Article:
Erin Williams of the Virginia Department of Agriculture and Consumer Services, who served as a panelist at the summit, said there is a significant interest in growing industrial hemp, especially in Southside Virginia.
“VDACS has issued 140 industrial hemp grower registrations and 30 industrial hemp processor registrations since July, and more than 250 grower applications are pending renewal or approval,” Williams said.
Since the 2014 Farm Bill created a pilot research program, public universities have been able to grow and study hemp. Glenn Rodes, a panelist at the summit from Rockingham County, has grown hemp the past three years as part of James Madison University’s research efforts.
“I’m interested in hemp as an energy crop to make biofuels,” Rodes explained. He has used the seed to make biodiesel for his farm equipment, a seed processing byproduct to feed his livestock and hemp stalks to provide his cattle with bedding.
VFBF National Affairs Coordinator Ben Rowe, who attended the summit, offered a suggestion for interested growers. The Virginia General Assembly passed legislation conforming Virginia’s law to that found in the farm bill, as well as establishing a framework for THC testing and other requirements for hemp, he noted.
“That legislation has passed and is headed to the governor for consideration,” Rowe said. “In the meantime, existing state law stands, and interested growers are encouraged to contact VDACS for details on registration.”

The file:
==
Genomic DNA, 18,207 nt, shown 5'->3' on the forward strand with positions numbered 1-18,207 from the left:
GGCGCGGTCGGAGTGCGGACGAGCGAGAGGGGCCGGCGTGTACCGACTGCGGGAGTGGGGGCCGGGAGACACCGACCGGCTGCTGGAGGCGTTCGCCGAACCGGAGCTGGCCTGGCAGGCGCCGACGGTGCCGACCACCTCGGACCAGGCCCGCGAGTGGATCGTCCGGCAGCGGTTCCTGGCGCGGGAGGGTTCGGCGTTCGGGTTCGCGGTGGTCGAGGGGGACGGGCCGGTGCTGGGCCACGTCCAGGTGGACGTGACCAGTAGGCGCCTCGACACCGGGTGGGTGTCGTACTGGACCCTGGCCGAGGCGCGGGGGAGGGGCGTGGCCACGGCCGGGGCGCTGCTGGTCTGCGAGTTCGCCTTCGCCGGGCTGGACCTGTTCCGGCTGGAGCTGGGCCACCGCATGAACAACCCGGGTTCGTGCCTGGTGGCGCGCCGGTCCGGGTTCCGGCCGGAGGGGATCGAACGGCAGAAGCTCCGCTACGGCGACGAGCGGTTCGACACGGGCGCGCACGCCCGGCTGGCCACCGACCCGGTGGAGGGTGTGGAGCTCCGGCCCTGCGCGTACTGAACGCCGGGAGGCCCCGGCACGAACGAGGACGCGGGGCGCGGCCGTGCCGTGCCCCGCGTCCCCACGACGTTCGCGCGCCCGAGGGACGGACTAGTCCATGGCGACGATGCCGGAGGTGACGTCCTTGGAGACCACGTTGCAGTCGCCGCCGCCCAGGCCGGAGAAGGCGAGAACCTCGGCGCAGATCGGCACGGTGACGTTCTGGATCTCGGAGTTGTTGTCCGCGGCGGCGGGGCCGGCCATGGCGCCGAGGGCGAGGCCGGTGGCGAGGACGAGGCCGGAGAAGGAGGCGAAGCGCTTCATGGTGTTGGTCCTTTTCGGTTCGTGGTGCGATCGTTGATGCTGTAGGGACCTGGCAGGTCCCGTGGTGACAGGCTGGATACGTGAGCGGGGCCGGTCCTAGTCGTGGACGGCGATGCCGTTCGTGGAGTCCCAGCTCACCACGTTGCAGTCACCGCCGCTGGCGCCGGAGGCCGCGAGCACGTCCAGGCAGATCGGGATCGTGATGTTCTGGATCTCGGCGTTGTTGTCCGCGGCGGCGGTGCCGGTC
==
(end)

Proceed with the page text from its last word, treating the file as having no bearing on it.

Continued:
Hemp conference highlights benefits for South Boston
The stigma of hemp is slowly going up in smoke, as more and more farmers are finding it to be a suitable financial alternative to growing tobacco.
South Boston Town Manager Tom Raab, who attended the two-day conference on hemp in Danville last week, has adopted a progressive approach to the hemp issue, and he thinks hemp production can be an economic tool for the area.
A hemp processing plant locating in South Boston or Halifax County would be key to the growth of hemp production in the area, Raab pointed out.
Virginia currently does not have any processing plants, he explained.
Hurdles remain, including the costs associated with growing the crop and the fact there is no crop insurance offered for hemp production at present.
A grower needs a license to grow industrial hemp, and the THC level has to be below .3 percent in order for the farmer to market their crop, Raab explained. Any THC levels higher than .3 percent would necessitate destroying the crop.
THC is the active ingredient found in marijuana, a close relative of the hemp plant.
Raab recalled statistics from the conference that estimated it costs approximately $13,000 an acre just to plant a crop of hemp, but growers can net from $20,000 to $25,000 an acre from a hemp crop.
“It was a lot of information and a lot to digest. I think there were 18 states and two countries represented,” said Raab.
“I think the volume of hemp production has to rise in order to get a processing plant interested in locating to the area,” added Raab, who noted there were three varieties of hemp, including a plant grown for CBD oil, a plant grown for seeds but whose stock can be used for its fiber and another hemp plant grown just for the fiber.
A farmer has to decide what he wants to grow hemp for and what a potential processing plant wants, explained Raab. It’s also recommended that if someone wants to grow hemp, it would be best for the grower to have a contract with the processor.
“I’m encouraged,” added Raab. "It was a productive conference.”